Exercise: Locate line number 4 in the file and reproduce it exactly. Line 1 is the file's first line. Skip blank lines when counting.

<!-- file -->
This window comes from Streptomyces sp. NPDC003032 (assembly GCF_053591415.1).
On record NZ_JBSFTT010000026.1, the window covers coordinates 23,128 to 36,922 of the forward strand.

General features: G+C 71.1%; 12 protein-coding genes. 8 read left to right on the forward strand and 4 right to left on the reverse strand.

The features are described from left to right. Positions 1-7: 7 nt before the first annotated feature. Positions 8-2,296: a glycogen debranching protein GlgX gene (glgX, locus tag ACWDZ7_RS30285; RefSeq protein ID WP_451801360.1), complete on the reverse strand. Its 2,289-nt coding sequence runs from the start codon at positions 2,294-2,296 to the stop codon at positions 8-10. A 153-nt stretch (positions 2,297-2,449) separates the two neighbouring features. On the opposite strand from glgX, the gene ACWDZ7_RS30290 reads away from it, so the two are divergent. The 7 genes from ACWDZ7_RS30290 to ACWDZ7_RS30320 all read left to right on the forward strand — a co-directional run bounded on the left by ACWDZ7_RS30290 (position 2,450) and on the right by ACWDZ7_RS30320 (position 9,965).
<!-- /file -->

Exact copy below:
The features are described from left to right. Positions 1-7: 7 nt before the first annotated feature. Positions 8-2,296: a glycogen debranching protein GlgX gene (glgX, locus tag ACWDZ7_RS30285; RefSeq protein ID WP_451801360.1), complete on the reverse strand. Its 2,289-nt coding sequence runs from the start codon at positions 2,294-2,296 to the stop codon at positions 8-10. A 153-nt stretch (positions 2,297-2,449) separates the two neighbouring features. On the opposite strand from glgX, the gene ACWDZ7_RS30290 reads away from it, so the two are divergent. The 7 genes from ACWDZ7_RS30290 to ACWDZ7_RS30320 all read left to right on the forward strand — a co-directional run bounded on the left by ACWDZ7_RS30290 (position 2,450) and on the right by ACWDZ7_RS30320 (position 9,965).